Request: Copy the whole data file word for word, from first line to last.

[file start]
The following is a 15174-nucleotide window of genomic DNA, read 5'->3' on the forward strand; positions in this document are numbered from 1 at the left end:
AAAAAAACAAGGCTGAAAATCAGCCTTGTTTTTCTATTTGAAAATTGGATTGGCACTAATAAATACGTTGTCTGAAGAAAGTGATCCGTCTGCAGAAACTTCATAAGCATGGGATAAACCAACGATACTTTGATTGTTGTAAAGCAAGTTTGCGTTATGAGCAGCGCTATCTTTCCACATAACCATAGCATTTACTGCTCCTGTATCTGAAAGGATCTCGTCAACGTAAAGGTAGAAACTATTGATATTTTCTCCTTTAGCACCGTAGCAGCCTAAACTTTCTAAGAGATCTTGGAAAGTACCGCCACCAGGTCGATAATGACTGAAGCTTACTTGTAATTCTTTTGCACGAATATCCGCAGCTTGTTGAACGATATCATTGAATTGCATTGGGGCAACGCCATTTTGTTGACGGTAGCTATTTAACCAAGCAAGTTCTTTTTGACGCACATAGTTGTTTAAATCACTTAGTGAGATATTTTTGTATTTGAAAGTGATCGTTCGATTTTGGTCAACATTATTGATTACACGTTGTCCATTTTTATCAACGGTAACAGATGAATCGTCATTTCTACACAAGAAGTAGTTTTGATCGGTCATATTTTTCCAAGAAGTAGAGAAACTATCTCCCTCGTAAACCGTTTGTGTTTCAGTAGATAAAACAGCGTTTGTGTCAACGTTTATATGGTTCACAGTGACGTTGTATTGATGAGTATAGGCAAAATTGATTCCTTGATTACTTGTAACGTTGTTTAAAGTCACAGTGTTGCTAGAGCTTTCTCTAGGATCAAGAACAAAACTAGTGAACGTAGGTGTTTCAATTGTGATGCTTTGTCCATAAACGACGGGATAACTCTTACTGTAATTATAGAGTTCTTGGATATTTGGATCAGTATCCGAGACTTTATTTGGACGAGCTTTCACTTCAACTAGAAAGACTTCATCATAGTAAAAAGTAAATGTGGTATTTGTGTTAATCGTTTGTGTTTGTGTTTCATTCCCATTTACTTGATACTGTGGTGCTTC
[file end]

The following is a 15174-nucleotide window of genomic DNA, read 5'->3' on the forward strand; positions in this document are numbered from 1 at the left end:
AAAAAAACAAGGCTGAAAATCAGCCTTGTTTTTCTATTTGAAAATTGGATTGGCACTAATAAATACGTTGTCTGAAGAAAGTGATCCGTCTGCAGAAACTTCATAAGCATGGGATAAACCAACGATACTTTGATTGTTGTAAAGCAAGTTTGCGTTATGAGCAGCGCTATCTTTCCACATAACCATAGCATTTACTGCTCCTGTATCTGAAAGGATCTCGTCAACGTAAAGGTAGAAACTATTGATATTTTCTCCTTTAGCACCGTAGCAGCCTAAACTTTCTAAGAGATCTTGGAAAGTACCGCCACCAGGTCGATAATGACTGAAGCTTACTTGTAATTCTTTTGCACGAATATCCGCAGCTTGTTGAACGATATCATTGAATTGCATTGGGGCAACGCCATTTTGTTGACGGTAGCTATTTAACCAAGCAAGTTCTTTTTGACGCACATAGTTGTTTAAATCACTTAGTGAGATATTTTTGTATTTGAAAGTGATCGTTCGATTTTGGTCAACATTATTGATTACACGTTGTCCATTTTTATCAACGGTAACAGATGAATCGTCATTTCTACACAAGAAGTAGTTTTGATCGGTCATATTTTTCCAAGAAGTAGAGAAACTATCTCCCTCGTAAACCGTTTGTGTTTCAGTAGATAAAACAGCGTTTGTGTCAACGTTTATATGGTTCACAGTGACGTTGTATTGATGAGTATAGGCAAAATTGATTCCTTGATTACTTGTAACGTTGTTTAAAGTCACAGTGTTGCTAGAGCTTTCTCTAGGATCAAGAACAAAACTAGTGAACGTAGGTGTTTCAATTGTGATGCTTTGTCCATAAACGACGGGATAACTCTTACTGTAATTATAGAGTTCTTGGATATTTGGATCAGTATCCGAGACTTTATTTGGACGAGCTTTCACTTCAACTAGAAAGACTTCATCATAGTAAAAAGTAAATGTGGTATTTGTGTTAATCGTTTGTGTTTGTGTTTCATTCCCATTTACTTGATACTGTGGTGCTTC